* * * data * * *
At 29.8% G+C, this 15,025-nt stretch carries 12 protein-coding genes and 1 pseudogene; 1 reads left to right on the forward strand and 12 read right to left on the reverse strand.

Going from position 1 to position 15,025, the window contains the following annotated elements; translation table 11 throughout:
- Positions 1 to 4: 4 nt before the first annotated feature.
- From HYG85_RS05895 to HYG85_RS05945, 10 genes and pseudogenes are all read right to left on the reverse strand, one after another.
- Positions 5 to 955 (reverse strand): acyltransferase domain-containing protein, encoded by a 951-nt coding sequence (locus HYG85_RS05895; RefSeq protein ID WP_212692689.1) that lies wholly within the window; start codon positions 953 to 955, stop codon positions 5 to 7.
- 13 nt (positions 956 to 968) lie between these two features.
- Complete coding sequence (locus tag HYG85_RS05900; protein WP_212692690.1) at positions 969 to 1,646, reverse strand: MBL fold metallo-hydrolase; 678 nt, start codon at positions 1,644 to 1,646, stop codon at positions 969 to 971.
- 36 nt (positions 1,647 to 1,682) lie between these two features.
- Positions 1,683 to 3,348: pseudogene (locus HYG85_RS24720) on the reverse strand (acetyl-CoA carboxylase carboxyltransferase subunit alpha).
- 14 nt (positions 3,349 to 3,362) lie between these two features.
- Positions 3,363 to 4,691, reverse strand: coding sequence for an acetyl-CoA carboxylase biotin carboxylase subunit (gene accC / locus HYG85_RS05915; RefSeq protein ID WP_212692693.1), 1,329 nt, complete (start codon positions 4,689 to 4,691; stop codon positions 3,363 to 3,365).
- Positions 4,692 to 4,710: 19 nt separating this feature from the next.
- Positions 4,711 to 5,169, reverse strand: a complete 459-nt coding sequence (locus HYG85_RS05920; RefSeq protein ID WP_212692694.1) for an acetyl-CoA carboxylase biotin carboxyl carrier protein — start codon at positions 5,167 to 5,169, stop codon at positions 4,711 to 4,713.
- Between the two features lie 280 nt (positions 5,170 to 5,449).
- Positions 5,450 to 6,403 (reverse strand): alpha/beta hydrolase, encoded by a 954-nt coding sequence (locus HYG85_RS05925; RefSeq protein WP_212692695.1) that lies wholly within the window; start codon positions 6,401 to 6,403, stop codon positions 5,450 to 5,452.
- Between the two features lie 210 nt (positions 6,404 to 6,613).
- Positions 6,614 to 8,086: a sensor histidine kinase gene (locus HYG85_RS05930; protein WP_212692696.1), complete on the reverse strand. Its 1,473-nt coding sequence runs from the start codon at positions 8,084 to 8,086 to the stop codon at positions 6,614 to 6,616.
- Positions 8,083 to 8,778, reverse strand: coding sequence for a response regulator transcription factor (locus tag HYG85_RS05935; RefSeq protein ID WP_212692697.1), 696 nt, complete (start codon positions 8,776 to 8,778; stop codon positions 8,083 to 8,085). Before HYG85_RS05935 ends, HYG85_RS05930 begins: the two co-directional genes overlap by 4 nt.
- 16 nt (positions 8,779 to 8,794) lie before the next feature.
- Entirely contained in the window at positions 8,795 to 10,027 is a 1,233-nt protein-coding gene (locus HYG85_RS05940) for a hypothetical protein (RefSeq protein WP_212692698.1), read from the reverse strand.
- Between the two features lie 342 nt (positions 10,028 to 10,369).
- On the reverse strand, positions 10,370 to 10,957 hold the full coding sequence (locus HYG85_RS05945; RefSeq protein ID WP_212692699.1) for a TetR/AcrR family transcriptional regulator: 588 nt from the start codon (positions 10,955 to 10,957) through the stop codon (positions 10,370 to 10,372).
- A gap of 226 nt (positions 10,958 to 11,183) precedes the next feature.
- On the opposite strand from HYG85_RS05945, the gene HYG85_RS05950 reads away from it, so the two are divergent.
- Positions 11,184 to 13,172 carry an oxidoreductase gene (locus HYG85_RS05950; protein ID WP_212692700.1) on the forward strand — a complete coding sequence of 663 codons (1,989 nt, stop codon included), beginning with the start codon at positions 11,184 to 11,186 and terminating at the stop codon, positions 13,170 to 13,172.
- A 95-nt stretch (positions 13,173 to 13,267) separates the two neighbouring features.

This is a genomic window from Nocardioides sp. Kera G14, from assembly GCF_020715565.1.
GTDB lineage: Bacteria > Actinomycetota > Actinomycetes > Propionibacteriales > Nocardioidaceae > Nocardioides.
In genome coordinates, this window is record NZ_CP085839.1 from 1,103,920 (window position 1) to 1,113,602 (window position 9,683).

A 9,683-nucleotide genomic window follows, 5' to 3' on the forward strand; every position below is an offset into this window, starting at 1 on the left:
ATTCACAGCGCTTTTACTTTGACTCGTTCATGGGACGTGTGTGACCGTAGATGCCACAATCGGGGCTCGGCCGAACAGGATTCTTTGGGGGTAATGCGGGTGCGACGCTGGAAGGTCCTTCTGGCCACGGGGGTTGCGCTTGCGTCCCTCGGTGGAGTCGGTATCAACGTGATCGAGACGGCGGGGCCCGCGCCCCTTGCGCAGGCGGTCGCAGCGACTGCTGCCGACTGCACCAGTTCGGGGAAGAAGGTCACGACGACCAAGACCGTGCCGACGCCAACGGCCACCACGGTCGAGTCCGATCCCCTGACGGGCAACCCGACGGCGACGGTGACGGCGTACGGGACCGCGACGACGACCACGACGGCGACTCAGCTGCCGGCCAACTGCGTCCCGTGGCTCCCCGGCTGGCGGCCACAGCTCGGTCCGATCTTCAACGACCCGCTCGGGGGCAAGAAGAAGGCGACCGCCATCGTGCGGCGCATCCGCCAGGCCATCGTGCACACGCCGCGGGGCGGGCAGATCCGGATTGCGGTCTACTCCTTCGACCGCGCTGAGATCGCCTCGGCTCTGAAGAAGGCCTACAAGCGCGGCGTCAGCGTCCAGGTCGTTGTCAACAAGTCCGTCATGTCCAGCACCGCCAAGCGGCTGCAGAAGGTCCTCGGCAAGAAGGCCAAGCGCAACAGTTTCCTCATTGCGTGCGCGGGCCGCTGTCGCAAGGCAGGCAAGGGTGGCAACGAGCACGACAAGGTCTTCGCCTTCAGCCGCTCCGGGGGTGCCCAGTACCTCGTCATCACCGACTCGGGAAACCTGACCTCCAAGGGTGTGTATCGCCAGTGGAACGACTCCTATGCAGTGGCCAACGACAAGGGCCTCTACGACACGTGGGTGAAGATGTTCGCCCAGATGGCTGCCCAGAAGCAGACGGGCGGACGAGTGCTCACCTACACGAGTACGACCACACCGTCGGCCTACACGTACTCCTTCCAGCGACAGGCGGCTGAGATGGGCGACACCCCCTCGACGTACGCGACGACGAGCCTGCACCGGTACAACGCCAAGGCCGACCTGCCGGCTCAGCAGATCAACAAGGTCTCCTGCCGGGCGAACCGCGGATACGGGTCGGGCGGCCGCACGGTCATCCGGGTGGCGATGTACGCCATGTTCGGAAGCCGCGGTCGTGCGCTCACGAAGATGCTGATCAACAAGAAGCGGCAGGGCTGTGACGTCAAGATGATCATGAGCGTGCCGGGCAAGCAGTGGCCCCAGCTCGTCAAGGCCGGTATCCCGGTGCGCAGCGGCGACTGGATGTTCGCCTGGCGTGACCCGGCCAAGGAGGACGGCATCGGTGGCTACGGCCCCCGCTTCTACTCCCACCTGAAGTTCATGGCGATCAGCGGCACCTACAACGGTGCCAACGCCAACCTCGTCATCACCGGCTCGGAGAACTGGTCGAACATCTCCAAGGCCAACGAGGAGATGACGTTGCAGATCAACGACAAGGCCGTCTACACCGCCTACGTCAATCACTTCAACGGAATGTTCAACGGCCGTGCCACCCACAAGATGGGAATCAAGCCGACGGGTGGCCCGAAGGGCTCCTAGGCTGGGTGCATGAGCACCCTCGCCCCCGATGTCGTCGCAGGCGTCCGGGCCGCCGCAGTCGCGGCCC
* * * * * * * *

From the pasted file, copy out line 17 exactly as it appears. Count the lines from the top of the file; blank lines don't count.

- Positions 6,614 to 8,086: a sensor histidine kinase gene (locus HYG85_RS05930; protein WP_212692696.1), complete on the reverse strand. Its 1,473-nt coding sequence runs from the start codon at positions 8,084 to 8,086 to the stop codon at positions 6,614 to 6,616.